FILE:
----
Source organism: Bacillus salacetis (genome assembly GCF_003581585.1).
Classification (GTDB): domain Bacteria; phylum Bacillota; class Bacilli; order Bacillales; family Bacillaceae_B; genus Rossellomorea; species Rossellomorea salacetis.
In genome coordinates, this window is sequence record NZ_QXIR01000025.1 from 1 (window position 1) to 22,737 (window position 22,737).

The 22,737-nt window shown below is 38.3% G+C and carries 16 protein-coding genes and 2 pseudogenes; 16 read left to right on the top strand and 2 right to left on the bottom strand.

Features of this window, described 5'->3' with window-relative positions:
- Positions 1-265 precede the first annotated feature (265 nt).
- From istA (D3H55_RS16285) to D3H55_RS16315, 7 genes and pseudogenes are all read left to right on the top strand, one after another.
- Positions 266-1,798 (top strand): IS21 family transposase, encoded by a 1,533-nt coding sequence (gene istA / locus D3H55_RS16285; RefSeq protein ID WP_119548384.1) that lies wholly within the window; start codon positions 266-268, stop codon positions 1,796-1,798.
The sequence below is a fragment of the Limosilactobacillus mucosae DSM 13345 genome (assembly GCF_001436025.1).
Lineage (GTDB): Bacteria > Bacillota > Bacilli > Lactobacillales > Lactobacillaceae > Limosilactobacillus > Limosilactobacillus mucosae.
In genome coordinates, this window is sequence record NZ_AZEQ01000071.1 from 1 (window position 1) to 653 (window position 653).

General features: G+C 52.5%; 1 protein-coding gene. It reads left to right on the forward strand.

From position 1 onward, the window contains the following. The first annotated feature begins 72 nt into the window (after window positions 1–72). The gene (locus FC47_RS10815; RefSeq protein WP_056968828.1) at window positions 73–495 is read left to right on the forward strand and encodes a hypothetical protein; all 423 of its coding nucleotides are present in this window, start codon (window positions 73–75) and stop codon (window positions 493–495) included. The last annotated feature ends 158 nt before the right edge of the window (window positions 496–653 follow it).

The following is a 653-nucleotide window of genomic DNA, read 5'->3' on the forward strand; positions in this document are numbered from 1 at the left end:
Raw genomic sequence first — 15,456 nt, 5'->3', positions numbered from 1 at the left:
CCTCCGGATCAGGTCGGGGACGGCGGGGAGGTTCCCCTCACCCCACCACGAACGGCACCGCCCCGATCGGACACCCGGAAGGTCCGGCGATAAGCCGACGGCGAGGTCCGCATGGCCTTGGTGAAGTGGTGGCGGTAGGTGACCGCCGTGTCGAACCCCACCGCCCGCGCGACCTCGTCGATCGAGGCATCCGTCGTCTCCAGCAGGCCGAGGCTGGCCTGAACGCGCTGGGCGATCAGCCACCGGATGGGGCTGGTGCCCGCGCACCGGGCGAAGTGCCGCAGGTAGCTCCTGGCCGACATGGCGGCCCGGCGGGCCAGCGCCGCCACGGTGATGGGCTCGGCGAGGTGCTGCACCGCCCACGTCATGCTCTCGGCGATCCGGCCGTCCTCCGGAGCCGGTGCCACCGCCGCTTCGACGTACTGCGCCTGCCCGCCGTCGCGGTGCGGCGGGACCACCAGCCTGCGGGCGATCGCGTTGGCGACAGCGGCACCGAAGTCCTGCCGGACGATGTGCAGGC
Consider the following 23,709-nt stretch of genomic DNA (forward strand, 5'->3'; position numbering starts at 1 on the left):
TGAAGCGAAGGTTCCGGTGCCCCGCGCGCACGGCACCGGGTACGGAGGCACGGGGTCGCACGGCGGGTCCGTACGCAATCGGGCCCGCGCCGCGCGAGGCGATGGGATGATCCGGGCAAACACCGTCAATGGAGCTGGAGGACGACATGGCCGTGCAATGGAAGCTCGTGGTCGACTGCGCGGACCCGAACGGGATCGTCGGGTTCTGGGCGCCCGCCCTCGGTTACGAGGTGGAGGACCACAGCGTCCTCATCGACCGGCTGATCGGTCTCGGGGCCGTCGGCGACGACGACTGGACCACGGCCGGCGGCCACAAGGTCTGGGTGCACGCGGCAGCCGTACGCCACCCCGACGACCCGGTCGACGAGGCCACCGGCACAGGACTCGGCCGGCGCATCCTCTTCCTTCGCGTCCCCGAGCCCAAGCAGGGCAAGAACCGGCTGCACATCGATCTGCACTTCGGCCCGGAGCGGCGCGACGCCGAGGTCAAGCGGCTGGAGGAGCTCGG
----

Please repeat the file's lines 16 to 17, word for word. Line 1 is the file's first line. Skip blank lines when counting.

CCTCCGGATCAGGTCGGGGACGGCGGGGAGGTTCCCCTCACCCCACCACGAACGGCACCGCCCCGATCGGACACCCGGAAGGTCCGGCGATAAGCCGACGGCGAGGTCCGCATGGCCTTGGTGAAGTGGTGGCGGTAGGTGACCGCCGTGTCGAACCCCACCGCCCGCGCGACCTCGTCGATCGAGGCATCCGTCGTCTCCAGCAGGCCGAGGCTGGCCTGAACGCGCTGGGCGATCAGCCACCGGATGGGGCTGGTGCCCGCGCACCGGGCGAAGTGCCGCAGGTAGCTCCTGGCCGACATGGCGGCCCGGCGGGCCAGCGCCGCCACGGTGATGGGCTCGGCGAGGTGCTGCACCGCCCACGTCATGCTCTCGGCGATCCGGCCGTCCTCCGGAGCCGGTGCCACCGCCGCTTCGACGTACTGCGCCTGCCCGCCGTCGCGGTGCGGCGGGACCACCAGCCTGCGGGCGATCGCGTTGGCGACAGCGGCACCGAAGTCCTGCCGGACGATGTGCAGGC
Consider the following 23,709-nt stretch of genomic DNA (forward strand, 5'->3'; position numbering starts at 1 on the left):